Tuesday, 25 August 2009

Saint George - 7. The Scheme

Brothers, let us be reasonable. Instead of making life a burden to each other, we'd better scrutinize calmly the bone of contention that is dividing our nation. On the point at issue we are of one mind, the sheer looks of our pond-squatter. Here lies no cause for drawing knives. It is not this that's driving us apart. But if not this, what then?
One faction
- and on this he turned to the right wing of the council - implicitly believes what the guards told us about the monster's appearance. In consequence, let us call them 'Believers'. The other faction - and now he turned to the left wing - refuses to accept the reports on good faith, yea, deems it not overly improbable that they don't answer to reality. Therefore, let them be baptized 'Disbelievers', or rather 'Unbelievers', and rightly so.
Now, my fellow councillors, you will agree with me, that pounding each other's skulls for the sheer image of a creature that one faction saw only in part and the other faction not at all, would be utter foolishness. And, if even possible, the more foolish, indeed, because the solution is so obvious. We should examine the truth of the matter, we should arrange for the beast to be observed. To see for yourself, indeed, compares to nothing.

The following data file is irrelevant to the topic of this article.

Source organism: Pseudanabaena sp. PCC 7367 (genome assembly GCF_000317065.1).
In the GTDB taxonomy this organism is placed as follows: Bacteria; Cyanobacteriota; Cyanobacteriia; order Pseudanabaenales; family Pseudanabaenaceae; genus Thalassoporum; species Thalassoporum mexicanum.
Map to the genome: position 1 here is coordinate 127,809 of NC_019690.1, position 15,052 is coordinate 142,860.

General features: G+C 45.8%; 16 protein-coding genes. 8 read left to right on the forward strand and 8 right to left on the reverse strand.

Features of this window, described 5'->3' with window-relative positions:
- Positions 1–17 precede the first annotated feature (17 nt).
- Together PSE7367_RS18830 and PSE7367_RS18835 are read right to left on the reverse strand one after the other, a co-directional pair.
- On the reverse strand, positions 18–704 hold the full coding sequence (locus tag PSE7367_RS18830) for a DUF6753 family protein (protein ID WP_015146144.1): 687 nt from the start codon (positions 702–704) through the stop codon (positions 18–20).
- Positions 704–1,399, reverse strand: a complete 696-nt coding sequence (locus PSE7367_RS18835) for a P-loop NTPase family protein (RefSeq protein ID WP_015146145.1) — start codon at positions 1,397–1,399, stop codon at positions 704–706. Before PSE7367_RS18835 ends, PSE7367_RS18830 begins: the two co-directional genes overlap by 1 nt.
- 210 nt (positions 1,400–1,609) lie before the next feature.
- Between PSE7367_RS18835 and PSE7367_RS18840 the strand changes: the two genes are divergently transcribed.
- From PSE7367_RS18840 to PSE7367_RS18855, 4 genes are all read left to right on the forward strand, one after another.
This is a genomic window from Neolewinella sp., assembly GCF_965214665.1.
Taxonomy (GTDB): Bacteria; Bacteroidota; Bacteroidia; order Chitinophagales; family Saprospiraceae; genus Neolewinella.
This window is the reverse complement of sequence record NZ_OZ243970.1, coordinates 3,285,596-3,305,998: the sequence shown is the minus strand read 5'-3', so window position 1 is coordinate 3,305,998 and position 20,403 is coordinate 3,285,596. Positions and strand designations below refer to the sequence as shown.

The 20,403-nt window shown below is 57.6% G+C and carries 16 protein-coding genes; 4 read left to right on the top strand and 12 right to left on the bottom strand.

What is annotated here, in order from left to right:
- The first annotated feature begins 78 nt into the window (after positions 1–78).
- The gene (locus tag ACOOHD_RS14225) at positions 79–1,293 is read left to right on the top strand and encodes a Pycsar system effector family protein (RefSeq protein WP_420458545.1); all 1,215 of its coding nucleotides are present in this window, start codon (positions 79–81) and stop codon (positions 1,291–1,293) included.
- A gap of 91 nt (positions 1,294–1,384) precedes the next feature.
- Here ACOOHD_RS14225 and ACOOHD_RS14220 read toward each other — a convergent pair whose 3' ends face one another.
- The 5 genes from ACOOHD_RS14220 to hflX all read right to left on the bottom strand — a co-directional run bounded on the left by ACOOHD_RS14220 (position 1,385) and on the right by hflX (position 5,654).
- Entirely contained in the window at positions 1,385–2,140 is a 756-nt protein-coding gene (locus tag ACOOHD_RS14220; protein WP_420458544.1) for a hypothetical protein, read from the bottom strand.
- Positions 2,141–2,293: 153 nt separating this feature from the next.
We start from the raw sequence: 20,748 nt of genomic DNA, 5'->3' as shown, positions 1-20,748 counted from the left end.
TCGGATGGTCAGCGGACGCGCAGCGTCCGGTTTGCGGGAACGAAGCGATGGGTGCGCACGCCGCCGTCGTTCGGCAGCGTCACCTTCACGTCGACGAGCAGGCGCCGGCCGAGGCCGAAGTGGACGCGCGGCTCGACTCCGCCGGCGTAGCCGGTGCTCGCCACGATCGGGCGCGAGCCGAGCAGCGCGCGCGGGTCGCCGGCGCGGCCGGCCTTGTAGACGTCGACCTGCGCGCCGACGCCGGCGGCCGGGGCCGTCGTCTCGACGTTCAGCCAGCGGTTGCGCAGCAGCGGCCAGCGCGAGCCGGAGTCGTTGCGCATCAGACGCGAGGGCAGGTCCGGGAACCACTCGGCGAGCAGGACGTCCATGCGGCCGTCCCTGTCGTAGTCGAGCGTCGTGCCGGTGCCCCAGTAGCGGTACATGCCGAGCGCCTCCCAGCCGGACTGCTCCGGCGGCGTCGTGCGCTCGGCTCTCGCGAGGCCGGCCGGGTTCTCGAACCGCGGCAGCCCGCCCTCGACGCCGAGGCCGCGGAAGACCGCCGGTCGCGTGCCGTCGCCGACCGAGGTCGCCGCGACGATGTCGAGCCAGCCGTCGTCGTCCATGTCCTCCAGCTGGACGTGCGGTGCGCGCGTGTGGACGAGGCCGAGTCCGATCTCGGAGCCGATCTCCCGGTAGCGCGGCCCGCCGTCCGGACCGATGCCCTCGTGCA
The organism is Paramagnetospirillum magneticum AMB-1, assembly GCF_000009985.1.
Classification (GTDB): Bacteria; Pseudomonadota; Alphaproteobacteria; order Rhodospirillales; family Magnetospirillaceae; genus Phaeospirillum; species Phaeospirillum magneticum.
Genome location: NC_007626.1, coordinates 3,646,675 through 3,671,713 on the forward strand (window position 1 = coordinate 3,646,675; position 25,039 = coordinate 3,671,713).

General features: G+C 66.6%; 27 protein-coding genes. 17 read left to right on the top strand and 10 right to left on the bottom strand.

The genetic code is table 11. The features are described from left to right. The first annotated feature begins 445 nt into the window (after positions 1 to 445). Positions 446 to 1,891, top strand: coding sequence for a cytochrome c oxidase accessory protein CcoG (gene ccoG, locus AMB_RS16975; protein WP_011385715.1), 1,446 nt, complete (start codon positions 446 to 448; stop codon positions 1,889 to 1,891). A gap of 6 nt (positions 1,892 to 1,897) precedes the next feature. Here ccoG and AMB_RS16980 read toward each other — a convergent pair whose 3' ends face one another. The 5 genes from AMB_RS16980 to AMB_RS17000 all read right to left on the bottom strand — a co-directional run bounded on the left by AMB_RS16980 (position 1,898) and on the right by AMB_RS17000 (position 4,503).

So, let us consider how we can make this happen.
It will not be easy. The Believers are still terror-stricken. They're constantly living in fear. And the Unbelievers, they too, dare not venture out of town at the hour of offering. Maybe, they fear to be counted as sheep?"
he added with a mischievous smile.
"Well, brothers,"
he went on, "I have reflected on this question beforehand, and I'm here to propound to you my plan.
We should move the place where the victim is offered in the direction of our town, gradually. When we do so with care, without giving him the impression it's done on purpose, so that the beast may come to suspect us of luring him into a trap, we may succeed in bringing him under our walls close enough for us to watch him in action safely and at ease.
Forthwith, it will be clear which of both factions is in the right and thereby harmony will be restored to our people. What is more, we shall know at once how to behave toward it, whether we'll be able to rid ourselves of it, or - when its looks prove so dreadful as to deny our human powers any chance of success - whether we'd better get used to it living in our presence. In case of the latter we can remove the offering back to its present place as to spare us the weekly fright of so ghastly a spectacle.
But whatever the result of this investigation, the perilous discord from which we at present are suffering will be healed. And that, in my opinion, is the most important of all."
English translation by Ronald Langereis © 2009
from the Dutch, "Sint Joris" by Belcampo, 1983

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